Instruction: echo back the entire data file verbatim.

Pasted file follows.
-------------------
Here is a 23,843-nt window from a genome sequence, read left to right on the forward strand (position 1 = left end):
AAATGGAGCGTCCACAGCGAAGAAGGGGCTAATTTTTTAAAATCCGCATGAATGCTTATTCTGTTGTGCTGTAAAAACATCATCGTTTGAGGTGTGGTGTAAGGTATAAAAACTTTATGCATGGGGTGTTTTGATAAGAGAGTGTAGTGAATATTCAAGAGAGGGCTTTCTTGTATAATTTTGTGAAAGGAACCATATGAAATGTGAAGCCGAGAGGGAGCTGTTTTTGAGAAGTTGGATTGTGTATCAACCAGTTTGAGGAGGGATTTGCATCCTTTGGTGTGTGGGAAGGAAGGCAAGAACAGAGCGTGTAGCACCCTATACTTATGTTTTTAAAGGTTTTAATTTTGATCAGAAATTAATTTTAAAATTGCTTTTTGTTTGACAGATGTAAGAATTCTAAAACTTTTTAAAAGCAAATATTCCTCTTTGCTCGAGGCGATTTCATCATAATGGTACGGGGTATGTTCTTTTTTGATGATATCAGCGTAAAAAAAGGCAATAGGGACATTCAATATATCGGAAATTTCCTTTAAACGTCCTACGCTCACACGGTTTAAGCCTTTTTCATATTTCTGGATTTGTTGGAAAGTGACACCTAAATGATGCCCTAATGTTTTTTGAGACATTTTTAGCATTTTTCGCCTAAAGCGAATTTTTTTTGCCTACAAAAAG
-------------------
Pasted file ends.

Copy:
Here is a 23,843-nt window from a genome sequence, read left to right on the forward strand (position 1 = left end):
AAATGGAGCGTCCACAGCGAAGAAGGGGCTAATTTTTTAAAATCCGCATGAATGCTTATTCTGTTGTGCTGTAAAAACATCATCGTTTGAGGTGTGGTGTAAGGTATAAAAACTTTATGCATGGGGTGTTTTGATAAGAGAGTGTAGTGAATATTCAAGAGAGGGCTTTCTTGTATAATTTTGTGAAAGGAACCATATGAAATGTGAAGCCGAGAGGGAGCTGTTTTTGAGAAGTTGGATTGTGTATCAACCAGTTTGAGGAGGGATTTGCATCCTTTGGTGTGTGGGAAGGAAGGCAAGAACAGAGCGTGTAGCACCCTATACTTATGTTTTTAAAGGTTTTAATTTTGATCAGAAATTAATTTTAAAATTGCTTTTTGTTTGACAGATGTAAGAATTCTAAAACTTTTTAAAAGCAAATATTCCTCTTTGCTCGAGGCGATTTCATCATAATGGTACGGGGTATGTTCTTTTTTGATGATATCAGCGTAAAAAAAGGCAATAGGGACATTCAATATATCGGAAATTTCCTTTAAACGTCCTACGCTCACACGGTTTAAGCCTTTTTCATATTTCTGGATTTGTTGGAAAGTGACACCTAAATGATGCCCTAATGTTTTTTGAGACATTTTTAGCATTTTTCGCCTAAAGCGAATTTTTTTTGCCTACAAAAAG